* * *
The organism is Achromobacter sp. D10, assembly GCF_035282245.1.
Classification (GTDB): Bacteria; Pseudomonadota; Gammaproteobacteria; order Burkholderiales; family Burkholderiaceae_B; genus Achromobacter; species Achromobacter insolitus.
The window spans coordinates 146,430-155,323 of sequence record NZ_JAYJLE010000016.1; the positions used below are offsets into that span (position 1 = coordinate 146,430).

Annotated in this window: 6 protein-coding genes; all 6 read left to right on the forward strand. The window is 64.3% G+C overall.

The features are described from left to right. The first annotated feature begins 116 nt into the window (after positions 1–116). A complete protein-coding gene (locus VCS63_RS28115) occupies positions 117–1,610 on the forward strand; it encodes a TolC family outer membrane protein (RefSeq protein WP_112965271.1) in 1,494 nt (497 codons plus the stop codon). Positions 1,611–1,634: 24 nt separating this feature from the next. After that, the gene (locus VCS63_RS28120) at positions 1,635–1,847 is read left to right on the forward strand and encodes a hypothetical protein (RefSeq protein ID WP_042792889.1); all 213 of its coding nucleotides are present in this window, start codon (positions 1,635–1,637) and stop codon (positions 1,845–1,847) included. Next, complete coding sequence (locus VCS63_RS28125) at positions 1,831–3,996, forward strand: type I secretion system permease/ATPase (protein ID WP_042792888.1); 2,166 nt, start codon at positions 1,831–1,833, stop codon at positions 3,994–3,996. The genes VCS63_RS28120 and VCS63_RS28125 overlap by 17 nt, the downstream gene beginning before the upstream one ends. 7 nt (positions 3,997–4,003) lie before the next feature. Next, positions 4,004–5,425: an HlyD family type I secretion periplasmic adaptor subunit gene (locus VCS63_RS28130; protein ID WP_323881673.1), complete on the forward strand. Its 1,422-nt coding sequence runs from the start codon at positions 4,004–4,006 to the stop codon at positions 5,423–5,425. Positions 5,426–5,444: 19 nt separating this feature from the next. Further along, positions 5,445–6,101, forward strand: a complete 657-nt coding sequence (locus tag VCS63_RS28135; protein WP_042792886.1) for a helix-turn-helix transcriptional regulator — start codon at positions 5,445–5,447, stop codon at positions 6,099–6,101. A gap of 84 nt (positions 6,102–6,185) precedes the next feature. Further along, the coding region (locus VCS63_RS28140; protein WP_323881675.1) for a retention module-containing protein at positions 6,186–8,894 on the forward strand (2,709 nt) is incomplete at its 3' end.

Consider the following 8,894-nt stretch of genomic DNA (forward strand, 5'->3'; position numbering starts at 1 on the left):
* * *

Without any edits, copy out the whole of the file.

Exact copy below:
The organism is Achromobacter sp. D10, assembly GCF_035282245.1.
Classification (GTDB): Bacteria; Pseudomonadota; Gammaproteobacteria; order Burkholderiales; family Burkholderiaceae_B; genus Achromobacter; species Achromobacter insolitus.
The window spans coordinates 146,430-155,323 of sequence record NZ_JAYJLE010000016.1; the positions used below are offsets into that span (position 1 = coordinate 146,430).

Annotated in this window: 6 protein-coding genes; all 6 read left to right on the forward strand. The window is 64.3% G+C overall.

The features are described from left to right. The first annotated feature begins 116 nt into the window (after positions 1–116). A complete protein-coding gene (locus VCS63_RS28115) occupies positions 117–1,610 on the forward strand; it encodes a TolC family outer membrane protein (RefSeq protein WP_112965271.1) in 1,494 nt (497 codons plus the stop codon). Positions 1,611–1,634: 24 nt separating this feature from the next. After that, the gene (locus VCS63_RS28120) at positions 1,635–1,847 is read left to right on the forward strand and encodes a hypothetical protein (RefSeq protein ID WP_042792889.1); all 213 of its coding nucleotides are present in this window, start codon (positions 1,635–1,637) and stop codon (positions 1,845–1,847) included. Next, complete coding sequence (locus VCS63_RS28125) at positions 1,831–3,996, forward strand: type I secretion system permease/ATPase (protein ID WP_042792888.1); 2,166 nt, start codon at positions 1,831–1,833, stop codon at positions 3,994–3,996. The genes VCS63_RS28120 and VCS63_RS28125 overlap by 17 nt, the downstream gene beginning before the upstream one ends. 7 nt (positions 3,997–4,003) lie before the next feature. Next, positions 4,004–5,425: an HlyD family type I secretion periplasmic adaptor subunit gene (locus VCS63_RS28130; protein ID WP_323881673.1), complete on the forward strand. Its 1,422-nt coding sequence runs from the start codon at positions 4,004–4,006 to the stop codon at positions 5,423–5,425. Positions 5,426–5,444: 19 nt separating this feature from the next. Further along, positions 5,445–6,101, forward strand: a complete 657-nt coding sequence (locus tag VCS63_RS28135; protein WP_042792886.1) for a helix-turn-helix transcriptional regulator — start codon at positions 5,445–5,447, stop codon at positions 6,099–6,101. A gap of 84 nt (positions 6,102–6,185) precedes the next feature. Further along, the coding region (locus VCS63_RS28140; protein WP_323881675.1) for a retention module-containing protein at positions 6,186–8,894 on the forward strand (2,709 nt) is incomplete at its 3' end.

Consider the following 8,894-nt stretch of genomic DNA (forward strand, 5'->3'; position numbering starts at 1 on the left):